It happens so quick, all is well one minute and the next Frankie is passed out on the floor, incoherent, arms flapping, a glassy look in his half closed eyes. Severe hypoglycemia-severe low blood glucose level.
Scary as hell, but we try to stay calm. We have to stay calm. We have done this before—I turn Frankie on his side, Dad and Rachel run for glucagon, a frosting tube and juice. We all are praying. My niece is here—God knows what she is thinking—besides ‘Holy Crap!’ We start with frosting—between his cheek and gums—rub it in—get the lining of his mouth to absorb it quick. We do not care about the meter—we know what low glucose looks like—this is it—we do not need a number. We remember to suspend his base insulin coming from his pump. We watch, wait, pray.
Minutes pass like hours.
Frankie starts to come back. He looks at me like he doesn’t know me—and for a few seconds he doesn’t. Then come the tears, and through them, a forced to drink juice box-dribbling down his chin along with the tears. We avoided the need for glucagon and 911. We all hate diabetes—we hate it with a vengeance right now- fighting to keep our son.
Dad picks Frankie up, and carries him to the sofa, stays by Frankie’s side. Frankie is talking, making sense, but is still shaky. Dad takes his number-68—it’s coming up-but we must stay on guard. Frankie reluctantly downs another juice box. I am in the kitchen—getting a protein snack—to follow up all those fast acting sugars. He needs protein to level out. I am thinking about our Certified Diabetes Educator, Michelle Dart. We know what to do-during and after—because of her. I am still praying and thanking God for Michelle & her classes.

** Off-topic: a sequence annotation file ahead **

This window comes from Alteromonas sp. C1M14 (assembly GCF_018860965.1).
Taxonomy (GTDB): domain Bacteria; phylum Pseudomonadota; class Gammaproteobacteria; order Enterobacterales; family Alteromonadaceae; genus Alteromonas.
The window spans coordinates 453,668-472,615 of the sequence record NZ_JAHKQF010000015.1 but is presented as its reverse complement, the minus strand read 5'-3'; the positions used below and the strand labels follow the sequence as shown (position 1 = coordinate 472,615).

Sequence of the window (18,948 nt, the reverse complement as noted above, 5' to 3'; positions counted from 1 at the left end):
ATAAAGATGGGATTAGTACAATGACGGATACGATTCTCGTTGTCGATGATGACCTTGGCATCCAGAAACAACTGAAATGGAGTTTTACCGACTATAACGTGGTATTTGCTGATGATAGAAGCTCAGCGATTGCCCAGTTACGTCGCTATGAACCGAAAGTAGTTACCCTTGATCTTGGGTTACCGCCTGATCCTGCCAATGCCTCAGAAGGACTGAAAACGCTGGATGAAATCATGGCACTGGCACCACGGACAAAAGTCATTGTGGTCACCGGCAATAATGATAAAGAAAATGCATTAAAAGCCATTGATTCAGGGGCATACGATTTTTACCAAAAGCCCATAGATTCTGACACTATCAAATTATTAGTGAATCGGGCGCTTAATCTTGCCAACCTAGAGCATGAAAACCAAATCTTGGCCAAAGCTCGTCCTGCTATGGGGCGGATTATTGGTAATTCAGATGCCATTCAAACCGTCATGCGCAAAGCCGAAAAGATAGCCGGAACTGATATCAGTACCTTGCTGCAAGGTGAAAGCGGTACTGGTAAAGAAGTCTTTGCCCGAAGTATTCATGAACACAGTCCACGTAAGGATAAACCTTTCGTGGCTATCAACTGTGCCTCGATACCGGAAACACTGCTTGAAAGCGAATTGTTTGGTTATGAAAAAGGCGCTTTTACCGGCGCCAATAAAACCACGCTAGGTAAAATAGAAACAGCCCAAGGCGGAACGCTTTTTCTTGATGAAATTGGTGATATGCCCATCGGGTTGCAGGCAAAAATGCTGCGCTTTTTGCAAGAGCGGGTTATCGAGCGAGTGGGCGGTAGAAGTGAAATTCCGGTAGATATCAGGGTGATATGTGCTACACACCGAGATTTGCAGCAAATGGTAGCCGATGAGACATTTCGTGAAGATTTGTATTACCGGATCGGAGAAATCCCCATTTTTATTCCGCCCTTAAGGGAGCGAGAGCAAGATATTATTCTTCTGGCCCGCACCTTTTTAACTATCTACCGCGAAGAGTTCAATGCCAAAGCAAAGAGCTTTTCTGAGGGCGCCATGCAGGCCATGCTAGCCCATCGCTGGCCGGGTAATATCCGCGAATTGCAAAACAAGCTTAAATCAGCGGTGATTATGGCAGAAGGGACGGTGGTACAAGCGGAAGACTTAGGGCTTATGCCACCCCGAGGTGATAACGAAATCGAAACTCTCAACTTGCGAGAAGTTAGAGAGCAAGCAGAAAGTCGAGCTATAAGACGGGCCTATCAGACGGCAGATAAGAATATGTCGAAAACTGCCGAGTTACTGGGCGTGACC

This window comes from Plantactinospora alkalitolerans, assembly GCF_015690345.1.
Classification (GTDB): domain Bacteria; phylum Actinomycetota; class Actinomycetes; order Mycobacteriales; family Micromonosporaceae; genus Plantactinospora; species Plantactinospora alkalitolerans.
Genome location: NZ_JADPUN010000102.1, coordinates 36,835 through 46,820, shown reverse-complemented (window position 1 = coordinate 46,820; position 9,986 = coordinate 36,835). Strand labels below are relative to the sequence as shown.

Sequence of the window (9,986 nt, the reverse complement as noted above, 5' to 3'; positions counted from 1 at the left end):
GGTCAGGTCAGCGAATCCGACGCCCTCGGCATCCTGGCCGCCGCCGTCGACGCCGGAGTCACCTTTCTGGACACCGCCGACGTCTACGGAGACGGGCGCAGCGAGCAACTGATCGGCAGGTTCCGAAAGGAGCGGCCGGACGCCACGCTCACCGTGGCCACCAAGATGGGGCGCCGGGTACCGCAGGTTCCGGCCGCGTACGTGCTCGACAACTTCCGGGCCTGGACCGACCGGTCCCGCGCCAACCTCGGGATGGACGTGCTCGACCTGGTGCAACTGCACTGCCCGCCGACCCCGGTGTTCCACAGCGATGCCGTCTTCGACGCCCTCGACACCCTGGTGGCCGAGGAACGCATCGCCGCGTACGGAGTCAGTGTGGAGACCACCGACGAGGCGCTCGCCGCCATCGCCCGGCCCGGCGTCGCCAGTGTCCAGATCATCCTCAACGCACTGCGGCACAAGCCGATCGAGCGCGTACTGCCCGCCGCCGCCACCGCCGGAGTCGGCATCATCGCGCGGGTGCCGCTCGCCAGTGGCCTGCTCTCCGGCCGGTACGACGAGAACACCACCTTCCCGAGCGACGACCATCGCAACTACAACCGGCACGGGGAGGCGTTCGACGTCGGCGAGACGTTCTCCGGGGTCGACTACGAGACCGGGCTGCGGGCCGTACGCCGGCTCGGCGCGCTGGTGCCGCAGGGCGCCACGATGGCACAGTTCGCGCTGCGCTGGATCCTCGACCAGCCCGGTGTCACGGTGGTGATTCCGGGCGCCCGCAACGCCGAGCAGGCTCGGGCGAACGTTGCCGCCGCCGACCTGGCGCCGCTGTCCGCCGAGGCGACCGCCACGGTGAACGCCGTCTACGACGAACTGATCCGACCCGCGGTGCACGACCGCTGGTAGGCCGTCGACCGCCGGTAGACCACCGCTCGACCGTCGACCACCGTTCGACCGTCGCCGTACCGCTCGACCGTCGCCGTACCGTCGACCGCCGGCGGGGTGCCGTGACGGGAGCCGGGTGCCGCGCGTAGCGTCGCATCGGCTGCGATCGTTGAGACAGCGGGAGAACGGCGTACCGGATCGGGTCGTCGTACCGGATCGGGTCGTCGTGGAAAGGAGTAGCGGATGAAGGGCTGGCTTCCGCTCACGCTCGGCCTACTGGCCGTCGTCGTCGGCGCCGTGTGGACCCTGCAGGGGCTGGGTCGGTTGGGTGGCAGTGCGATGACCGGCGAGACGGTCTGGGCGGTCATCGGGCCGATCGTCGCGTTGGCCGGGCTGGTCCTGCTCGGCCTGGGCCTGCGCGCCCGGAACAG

Frankie levels out, we won this battle-but Frankie pays a price. He gets a massive headache for his troubles and the next 24-48 hours his body will be adjusting, and he will have to check his number more—and be extra vigilant. Frankie is scared to go to sleep-but Mom & Dad will get up three times in the night—because one check will not be enough after this. He trusts us—to keep him safe and alive. We honor that trust.
Rachel’s eyes are huge and brimming with tears. “He’s okay, He’s okay.” We hug her and give assurance. As parents, we have to suck it in, hold it together—so the kids will believe. Mom and Dad will cry later when everyone is in bed.
This is what diabetes is. Frankie paying the price for having fun. Rachel feeling the fear that living with this disease brings. Diabetes payback for a great time at the apple farm, running around with friends- payback for being a kid. We know from experience that a lot of running around, sports, fun—Frankie will go low hours after the events. We prepare for this—and were on it yesterday. 15 minutes before passing out Frankie’s number was 135. Perfect, fantastic-but diabetes can turn on a dime—even with vigilance. It laughs at us, laughs at our positive attitude, the plans we make despite diabetes, and diabetes taunts us—”give up, give up! You can’t win against me!”
We made it through the night. My kids will get up and go to school. I will send the teacher an email about last night—so she can keep an extra eye on Frankie today. Mom and Dad will go to work. All of us will fake it today—smile like we haven’t a care in the world and pretend we didn’t come close to losing Frankie last night. What we won’t do is give up our fight against this damn disease.